When the letter came on the last day of February, I had a foreboding. I’d noticed a certain energy around the building where Family Tree Mediation has had its office for the past six years, but I couldn’t quite put my finger on it. To begin with, the owner had put in a putting green in a little courtyard space near the rear of the building. Why not? I supposed. The space wasn’t really being used. Maybe the landlord, whose offices occupied the bottom floor, was an avid golfer? But then there were the new fences and the trellis constructed across the back wall facing the parking lot. As I came and went, in the morning and the evening, these details didn’t really register in my thoughts, but subconsciously there was definitely a whisper.
And then the envelope with the 90-days eviction notice inside on the door of every office on the upper floor. The space was being converted for a single tenant start-up. It’s a familiar Silicon Valley story.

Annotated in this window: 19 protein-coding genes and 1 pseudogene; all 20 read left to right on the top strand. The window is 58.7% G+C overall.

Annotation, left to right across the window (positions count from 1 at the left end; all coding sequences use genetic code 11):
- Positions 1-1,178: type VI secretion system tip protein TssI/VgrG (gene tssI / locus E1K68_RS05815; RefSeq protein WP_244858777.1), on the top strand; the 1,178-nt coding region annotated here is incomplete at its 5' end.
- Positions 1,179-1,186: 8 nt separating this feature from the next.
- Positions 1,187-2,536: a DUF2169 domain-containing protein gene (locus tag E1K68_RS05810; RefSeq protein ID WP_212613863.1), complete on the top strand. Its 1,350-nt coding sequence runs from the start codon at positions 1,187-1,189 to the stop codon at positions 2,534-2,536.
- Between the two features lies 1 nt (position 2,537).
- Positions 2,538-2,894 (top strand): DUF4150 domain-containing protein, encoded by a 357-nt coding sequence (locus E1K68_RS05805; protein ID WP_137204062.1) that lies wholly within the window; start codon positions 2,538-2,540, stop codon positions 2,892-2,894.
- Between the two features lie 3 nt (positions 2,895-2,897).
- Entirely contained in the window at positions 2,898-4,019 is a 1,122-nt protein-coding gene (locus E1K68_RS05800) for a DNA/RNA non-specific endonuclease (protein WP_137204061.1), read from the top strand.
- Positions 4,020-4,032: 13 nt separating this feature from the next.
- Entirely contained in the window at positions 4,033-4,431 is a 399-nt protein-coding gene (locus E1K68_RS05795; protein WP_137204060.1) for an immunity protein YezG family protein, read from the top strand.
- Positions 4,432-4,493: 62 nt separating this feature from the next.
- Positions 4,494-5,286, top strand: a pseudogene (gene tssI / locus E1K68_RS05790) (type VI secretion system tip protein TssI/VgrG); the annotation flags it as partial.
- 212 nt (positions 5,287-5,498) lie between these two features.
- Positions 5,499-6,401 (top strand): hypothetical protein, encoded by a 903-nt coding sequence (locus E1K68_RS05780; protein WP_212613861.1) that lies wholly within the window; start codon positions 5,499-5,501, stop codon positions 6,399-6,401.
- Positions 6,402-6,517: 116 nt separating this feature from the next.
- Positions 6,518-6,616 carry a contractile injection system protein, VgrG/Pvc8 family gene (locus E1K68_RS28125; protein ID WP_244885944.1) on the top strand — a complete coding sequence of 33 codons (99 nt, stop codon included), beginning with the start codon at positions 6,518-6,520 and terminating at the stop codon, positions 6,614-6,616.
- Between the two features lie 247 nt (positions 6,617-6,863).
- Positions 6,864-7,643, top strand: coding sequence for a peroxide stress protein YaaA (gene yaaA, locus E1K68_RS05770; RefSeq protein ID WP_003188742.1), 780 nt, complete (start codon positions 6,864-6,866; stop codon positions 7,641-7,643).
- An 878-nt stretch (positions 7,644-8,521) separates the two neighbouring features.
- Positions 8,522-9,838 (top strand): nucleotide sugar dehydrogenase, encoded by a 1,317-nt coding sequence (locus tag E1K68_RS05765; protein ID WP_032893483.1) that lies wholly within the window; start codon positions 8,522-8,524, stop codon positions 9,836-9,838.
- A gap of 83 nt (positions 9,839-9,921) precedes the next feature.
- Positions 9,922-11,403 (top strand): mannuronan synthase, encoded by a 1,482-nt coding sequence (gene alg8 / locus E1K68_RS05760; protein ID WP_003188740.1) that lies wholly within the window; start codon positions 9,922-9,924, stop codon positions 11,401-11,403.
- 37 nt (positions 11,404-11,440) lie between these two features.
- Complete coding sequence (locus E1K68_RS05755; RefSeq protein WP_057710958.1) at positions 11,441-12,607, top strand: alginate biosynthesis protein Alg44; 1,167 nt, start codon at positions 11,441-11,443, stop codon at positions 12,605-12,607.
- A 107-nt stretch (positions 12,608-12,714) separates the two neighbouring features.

We, people in general, or, heck, me-- I get rooted in my life and being uprooted, for me, feels dismaying. In case you haven’t checked lately, the commercial real estate market in Palo Alto and Menlo Park is no picnic. I’d had it good in my old office. I now understood just how good. I looked at a lot of depressing places at four and five times my old rent and a lot of them involved investment beyond just higher rent. Even the wonderful place I found after a month of searching, and a stressful episode or two in contemplation of other contracts, even this new, affordable, exciting prospect required just such an investment, not just financially, but of imagination, time, elbow grease, and judgment, risk assessment.
When I got the eviction notice, I had a foreboding of all this. A storm of sorts was about to hit, and I was in for a good month or two, possibly more, of hard work steering my business to a new home, while still seeing a full client load and making sure their needs were well met.